Here is what my mental imagery looks like, per Francis Galton's questions.
  1. Picturing breakfast. The image is extraordinarily dim, extraordinarily ill-defined (at most an edge or two changing the black-purple-brown background static texture), and not at all natural colors.
  2. Vividness of Mental Imagery scale. This is a sequence of 100 descriptions of imagery, organized approximately in order from most vivid to least vivid. Of the given responses I identify most strongly with 94, 95, 96, 97, 98, and 99.
Here are my results on Marks' Vividness of Visual Imagery Questionnaire: 4s on everything except 5s on 4, 6, 9, 11, 14. Results suspect since I had exactly one 5 on every section. Marks suspects, unofficially, that those without visual mental imagery may actually have it but be unable to consciously notice/report that they have it.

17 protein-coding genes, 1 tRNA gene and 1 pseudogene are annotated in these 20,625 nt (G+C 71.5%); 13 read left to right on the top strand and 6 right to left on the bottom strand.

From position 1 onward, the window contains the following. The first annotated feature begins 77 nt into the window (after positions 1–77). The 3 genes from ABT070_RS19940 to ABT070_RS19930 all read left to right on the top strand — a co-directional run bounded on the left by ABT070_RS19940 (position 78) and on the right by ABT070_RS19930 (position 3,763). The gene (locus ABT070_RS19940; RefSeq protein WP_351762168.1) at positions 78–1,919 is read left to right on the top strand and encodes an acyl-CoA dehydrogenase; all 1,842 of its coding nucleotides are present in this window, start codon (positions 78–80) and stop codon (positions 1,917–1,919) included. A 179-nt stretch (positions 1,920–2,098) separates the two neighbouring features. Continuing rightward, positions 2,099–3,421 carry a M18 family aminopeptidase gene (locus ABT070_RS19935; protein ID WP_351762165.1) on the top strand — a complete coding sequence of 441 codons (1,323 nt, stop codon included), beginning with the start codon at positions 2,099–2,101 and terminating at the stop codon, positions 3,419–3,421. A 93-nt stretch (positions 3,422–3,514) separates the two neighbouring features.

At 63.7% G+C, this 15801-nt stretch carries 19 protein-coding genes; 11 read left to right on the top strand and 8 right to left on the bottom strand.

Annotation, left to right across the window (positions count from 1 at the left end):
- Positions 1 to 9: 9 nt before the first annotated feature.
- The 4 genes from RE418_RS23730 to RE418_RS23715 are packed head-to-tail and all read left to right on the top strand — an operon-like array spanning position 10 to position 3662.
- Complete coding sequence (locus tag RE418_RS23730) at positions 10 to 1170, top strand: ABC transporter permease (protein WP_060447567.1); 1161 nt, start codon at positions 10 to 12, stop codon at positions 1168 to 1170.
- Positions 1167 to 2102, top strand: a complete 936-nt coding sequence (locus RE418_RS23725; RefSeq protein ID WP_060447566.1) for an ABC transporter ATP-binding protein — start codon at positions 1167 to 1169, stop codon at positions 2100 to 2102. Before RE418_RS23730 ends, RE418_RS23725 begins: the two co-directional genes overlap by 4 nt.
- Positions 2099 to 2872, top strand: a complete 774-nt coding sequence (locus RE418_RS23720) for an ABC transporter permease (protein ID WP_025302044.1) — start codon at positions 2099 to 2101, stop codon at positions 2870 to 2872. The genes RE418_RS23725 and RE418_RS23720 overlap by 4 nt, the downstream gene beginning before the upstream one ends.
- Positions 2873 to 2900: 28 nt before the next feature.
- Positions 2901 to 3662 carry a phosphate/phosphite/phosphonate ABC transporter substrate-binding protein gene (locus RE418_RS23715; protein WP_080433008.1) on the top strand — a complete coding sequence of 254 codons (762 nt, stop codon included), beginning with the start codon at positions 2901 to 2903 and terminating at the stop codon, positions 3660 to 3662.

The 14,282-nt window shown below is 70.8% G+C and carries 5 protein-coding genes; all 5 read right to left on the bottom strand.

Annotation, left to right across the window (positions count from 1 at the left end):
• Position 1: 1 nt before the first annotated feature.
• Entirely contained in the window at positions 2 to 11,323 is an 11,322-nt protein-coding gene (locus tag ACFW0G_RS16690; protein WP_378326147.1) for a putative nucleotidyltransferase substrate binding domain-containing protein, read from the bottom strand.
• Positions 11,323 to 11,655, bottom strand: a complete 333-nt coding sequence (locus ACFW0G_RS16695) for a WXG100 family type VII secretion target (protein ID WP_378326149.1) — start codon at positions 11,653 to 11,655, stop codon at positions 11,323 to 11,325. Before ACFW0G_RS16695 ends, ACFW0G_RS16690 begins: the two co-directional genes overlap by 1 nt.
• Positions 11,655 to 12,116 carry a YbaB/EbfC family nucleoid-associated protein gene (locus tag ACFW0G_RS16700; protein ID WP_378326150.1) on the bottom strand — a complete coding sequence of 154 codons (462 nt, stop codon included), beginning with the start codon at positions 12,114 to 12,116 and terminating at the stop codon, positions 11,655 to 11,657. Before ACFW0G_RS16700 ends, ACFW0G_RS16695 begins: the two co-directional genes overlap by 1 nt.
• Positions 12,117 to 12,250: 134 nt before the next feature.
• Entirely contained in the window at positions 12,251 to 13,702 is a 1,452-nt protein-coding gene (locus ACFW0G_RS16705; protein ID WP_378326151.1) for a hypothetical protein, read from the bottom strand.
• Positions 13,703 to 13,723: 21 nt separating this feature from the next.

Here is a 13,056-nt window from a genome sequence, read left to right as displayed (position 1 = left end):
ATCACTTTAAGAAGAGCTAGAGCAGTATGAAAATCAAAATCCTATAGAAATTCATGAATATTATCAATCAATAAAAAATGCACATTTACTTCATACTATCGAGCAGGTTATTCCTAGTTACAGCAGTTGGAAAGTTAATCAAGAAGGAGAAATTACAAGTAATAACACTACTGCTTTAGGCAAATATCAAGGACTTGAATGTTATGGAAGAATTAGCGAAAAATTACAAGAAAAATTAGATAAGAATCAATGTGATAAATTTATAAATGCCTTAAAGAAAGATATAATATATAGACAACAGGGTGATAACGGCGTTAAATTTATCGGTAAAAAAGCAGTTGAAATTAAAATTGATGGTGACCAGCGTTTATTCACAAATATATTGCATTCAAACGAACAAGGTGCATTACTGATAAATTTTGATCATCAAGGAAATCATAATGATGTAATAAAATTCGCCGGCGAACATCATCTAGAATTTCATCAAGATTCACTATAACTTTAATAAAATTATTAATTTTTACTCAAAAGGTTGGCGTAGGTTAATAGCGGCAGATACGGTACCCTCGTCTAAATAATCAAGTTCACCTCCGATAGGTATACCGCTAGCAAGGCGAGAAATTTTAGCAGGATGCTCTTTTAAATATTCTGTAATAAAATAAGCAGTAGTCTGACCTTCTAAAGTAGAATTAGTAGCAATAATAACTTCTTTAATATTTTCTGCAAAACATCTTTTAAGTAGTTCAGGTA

I read through the Stanford Encyclopedia of Philosophy's entry on Mental Imagery, following links to places or ideas that looked promising. I have many forms of mental imagery: good aural, very good verbal, very good analytic, good motor, poor yet extant haptic. But not visual.

Eric Schwitzgebel questions our introspection about mental imagery in general based on the lack of correlation between scores on Marks' VVIQ and subjects' ability to perform certain tasks that "psychologists have often supposed to require visual imagery". Such tasks include mental rotation and visual memory, both of which I can perform easily. I find it blindingly obvious that actual visual mental imagery is not required for these tasks. Here is my own introspection about mental imagery: what I call Imagination is sufficient for all the tasks that supposedly require visual imagery.

Does anyone know of (tested?) exercises for developing visual mental imagery from scratch?

Does anyone know that developing visual mental imagery from scratch is likely impossible?